Parallel import, or grey market goods.

The concept of parallel importation is a constantly growing phenomenon in the current globalized world. Parallel importation refers to a situation where the owner of the trademark has not given its consent to import its goods to a certain area.

A closely correlated concept with parallel import is the principle of trademark exhaustion. The approach to parallel imports will greatly depend on how a country deals the concept of trademark exhaustion.

There are at least three concepts existing in the global practice:

a. National,

b. Regional, and

c. International

EU has adopted the approach of regional trademark exhaustion, the Community-wide exhaustion. Parallel imports coming from outside the Community are not approved without the consent of the trademark proprietor, while the USA applies the basic approach of national trademark exhaustion. However, as the practice demonstrates, this is not the whole truth since certain exceptions apply.

Armenia, as a rule, adheres to the international principle of exhaustion of trademark rights with some exceptions. It should also be noted that Armenia is a member of the EAEU (Eurasian Economic Union) consequently, the regional concept regulations of the EAEU shall prevail over domestic regulations in relations with the member states of the Union․

The concepts of trademark exhaustion and parallel imports are rather debatable, and a unanimous approach to these concepts is not as obvious. The presumption that parallel import is beneficial for consumers for the reasons of offering cheaper prices and greater selection is a strong argument, although there are both supporting and opposing arguments whether the unauthorized parallel imports are truly beneficial for the market as a whole. Consumers would be more than happy to freely access parallel imports without any restrictions, and worldwide international trademark exhaustion would support this kind of approach. However, the rights of the consumers are not the only rights to be protected, and the rights of the trademark’s owner should be protected as well.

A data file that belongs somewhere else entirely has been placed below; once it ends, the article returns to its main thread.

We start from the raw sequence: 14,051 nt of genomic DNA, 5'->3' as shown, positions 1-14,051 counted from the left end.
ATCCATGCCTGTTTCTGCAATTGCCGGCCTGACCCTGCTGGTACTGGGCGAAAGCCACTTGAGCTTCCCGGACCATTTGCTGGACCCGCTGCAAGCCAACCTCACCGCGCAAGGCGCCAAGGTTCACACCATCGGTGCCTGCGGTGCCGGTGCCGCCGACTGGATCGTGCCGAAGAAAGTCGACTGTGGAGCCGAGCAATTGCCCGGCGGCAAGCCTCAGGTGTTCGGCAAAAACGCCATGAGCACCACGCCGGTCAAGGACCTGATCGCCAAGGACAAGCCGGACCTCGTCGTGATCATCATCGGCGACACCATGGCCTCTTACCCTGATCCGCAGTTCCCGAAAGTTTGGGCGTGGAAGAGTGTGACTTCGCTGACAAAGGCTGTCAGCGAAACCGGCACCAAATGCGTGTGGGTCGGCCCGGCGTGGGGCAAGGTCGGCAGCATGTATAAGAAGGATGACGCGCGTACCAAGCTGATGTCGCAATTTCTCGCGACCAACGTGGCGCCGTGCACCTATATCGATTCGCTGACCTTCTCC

Brand owners may not totally avoid parallel import, but they are strongly encouraged to develop and implement a coherent strategy to redress the problems created by them. Aside from trademark law, they can also look into other areas of law to build up their brand protection plan.



The Protection of Intellectual Property Rights under International Investment Law in Armenia

Intellectual property rights are the rights given to persons over the creations of their minds. They usually give the creator an exclusive right over the use of his/her creation for a certain period of time.

Protection of trademarks, patents, copyrights, industrial designs, and other types of IP mainly are covered by TRIPS rules. TRIPS also set minimum standards of protection, which constitutes a floor and not a ceiling as to adequate IPR protection. TRIPS thus provides members with the right to adopt higher and more extensive levels of protection if they willingly do so.

Beyond the trade context, IPRs as a form of investment also fall under the scope of application of BITs and investment provisions of RTAs (including FTAs and Economic Partnership Agreements). The qualification of IPRs as covered investments under most international investment agreements is far from being a novelty. Bilateral and multilateral investment treaties and investment chapters of RTAs usually do not set specific substantial standards on intellectual property, but they protect the rights of investors who use intellectual property as a mode of investment.